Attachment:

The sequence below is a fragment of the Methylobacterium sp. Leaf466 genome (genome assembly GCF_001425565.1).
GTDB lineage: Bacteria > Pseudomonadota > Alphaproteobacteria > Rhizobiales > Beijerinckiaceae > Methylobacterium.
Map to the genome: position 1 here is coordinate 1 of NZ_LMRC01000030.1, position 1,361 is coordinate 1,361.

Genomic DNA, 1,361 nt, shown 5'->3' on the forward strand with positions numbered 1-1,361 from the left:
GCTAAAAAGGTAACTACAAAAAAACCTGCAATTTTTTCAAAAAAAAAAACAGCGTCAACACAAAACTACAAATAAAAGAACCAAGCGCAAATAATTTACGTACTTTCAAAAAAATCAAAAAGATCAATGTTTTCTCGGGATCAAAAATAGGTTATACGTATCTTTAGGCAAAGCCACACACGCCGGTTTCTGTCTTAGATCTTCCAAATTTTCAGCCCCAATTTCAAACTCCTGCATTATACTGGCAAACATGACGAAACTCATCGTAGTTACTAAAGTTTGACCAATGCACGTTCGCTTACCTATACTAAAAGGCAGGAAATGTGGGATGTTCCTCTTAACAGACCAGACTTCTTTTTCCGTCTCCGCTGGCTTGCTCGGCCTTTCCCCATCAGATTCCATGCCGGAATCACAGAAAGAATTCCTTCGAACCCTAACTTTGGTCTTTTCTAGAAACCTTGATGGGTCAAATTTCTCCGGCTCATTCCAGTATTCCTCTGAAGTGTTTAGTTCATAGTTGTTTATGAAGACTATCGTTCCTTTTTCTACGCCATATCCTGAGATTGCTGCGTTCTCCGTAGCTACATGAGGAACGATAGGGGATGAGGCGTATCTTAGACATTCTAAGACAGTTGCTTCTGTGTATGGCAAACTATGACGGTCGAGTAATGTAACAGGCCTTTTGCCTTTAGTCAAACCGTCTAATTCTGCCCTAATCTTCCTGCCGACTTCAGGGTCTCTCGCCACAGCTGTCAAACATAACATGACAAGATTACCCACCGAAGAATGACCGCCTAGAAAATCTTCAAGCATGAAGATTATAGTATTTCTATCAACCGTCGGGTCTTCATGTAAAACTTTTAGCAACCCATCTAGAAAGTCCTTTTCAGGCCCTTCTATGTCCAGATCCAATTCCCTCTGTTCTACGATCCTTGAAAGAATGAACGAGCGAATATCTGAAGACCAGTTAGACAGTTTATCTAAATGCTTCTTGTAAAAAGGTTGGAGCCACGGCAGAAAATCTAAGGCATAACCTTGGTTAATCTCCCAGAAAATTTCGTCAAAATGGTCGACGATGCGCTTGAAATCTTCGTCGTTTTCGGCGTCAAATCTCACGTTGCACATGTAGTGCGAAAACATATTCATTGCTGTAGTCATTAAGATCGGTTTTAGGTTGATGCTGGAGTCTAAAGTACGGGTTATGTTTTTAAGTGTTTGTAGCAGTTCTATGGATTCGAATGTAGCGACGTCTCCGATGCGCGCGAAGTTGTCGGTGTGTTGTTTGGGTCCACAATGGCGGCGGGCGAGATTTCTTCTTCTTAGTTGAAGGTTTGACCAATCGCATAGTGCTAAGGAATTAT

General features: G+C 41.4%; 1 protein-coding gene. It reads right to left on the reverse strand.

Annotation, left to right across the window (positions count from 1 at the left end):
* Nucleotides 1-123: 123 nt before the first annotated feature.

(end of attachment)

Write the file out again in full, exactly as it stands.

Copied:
The sequence below is a fragment of the Methylobacterium sp. Leaf466 genome (genome assembly GCF_001425565.1).
GTDB lineage: Bacteria > Pseudomonadota > Alphaproteobacteria > Rhizobiales > Beijerinckiaceae > Methylobacterium.
Map to the genome: position 1 here is coordinate 1 of NZ_LMRC01000030.1, position 1,361 is coordinate 1,361.

Genomic DNA, 1,361 nt, shown 5'->3' on the forward strand with positions numbered 1-1,361 from the left:
GCTAAAAAGGTAACTACAAAAAAACCTGCAATTTTTTCAAAAAAAAAAACAGCGTCAACACAAAACTACAAATAAAAGAACCAAGCGCAAATAATTTACGTACTTTCAAAAAAATCAAAAAGATCAATGTTTTCTCGGGATCAAAAATAGGTTATACGTATCTTTAGGCAAAGCCACACACGCCGGTTTCTGTCTTAGATCTTCCAAATTTTCAGCCCCAATTTCAAACTCCTGCATTATACTGGCAAACATGACGAAACTCATCGTAGTTACTAAAGTTTGACCAATGCACGTTCGCTTACCTATACTAAAAGGCAGGAAATGTGGGATGTTCCTCTTAACAGACCAGACTTCTTTTTCCGTCTCCGCTGGCTTGCTCGGCCTTTCCCCATCAGATTCCATGCCGGAATCACAGAAAGAATTCCTTCGAACCCTAACTTTGGTCTTTTCTAGAAACCTTGATGGGTCAAATTTCTCCGGCTCATTCCAGTATTCCTCTGAAGTGTTTAGTTCATAGTTGTTTATGAAGACTATCGTTCCTTTTTCTACGCCATATCCTGAGATTGCTGCGTTCTCCGTAGCTACATGAGGAACGATAGGGGATGAGGCGTATCTTAGACATTCTAAGACAGTTGCTTCTGTGTATGGCAAACTATGACGGTCGAGTAATGTAACAGGCCTTTTGCCTTTAGTCAAACCGTCTAATTCTGCCCTAATCTTCCTGCCGACTTCAGGGTCTCTCGCCACAGCTGTCAAACATAACATGACAAGATTACCCACCGAAGAATGACCGCCTAGAAAATCTTCAAGCATGAAGATTATAGTATTTCTATCAACCGTCGGGTCTTCATGTAAAACTTTTAGCAACCCATCTAGAAAGTCCTTTTCAGGCCCTTCTATGTCCAGATCCAATTCCCTCTGTTCTACGATCCTTGAAAGAATGAACGAGCGAATATCTGAAGACCAGTTAGACAGTTTATCTAAATGCTTCTTGTAAAAAGGTTGGAGCCACGGCAGAAAATCTAAGGCATAACCTTGGTTAATCTCCCAGAAAATTTCGTCAAAATGGTCGACGATGCGCTTGAAATCTTCGTCGTTTTCGGCGTCAAATCTCACGTTGCACATGTAGTGCGAAAACATATTCATTGCTGTAGTCATTAAGATCGGTTTTAGGTTGATGCTGGAGTCTAAAGTACGGGTTATGTTTTTAAGTGTTTGTAGCAGTTCTATGGATTCGAATGTAGCGACGTCTCCGATGCGCGCGAAGTTGTCGGTGTGTTGTTTGGGTCCACAATGGCGGCGGGCGAGATTTCTTCTTCTTAGTTGAAGGTTTGACCAATCGCATAGTGCTAAGGAATTAT

General features: G+C 41.4%; 1 protein-coding gene. It reads right to left on the reverse strand.

Annotation, left to right across the window (positions count from 1 at the left end):
* Nucleotides 1-123: 123 nt before the first annotated feature.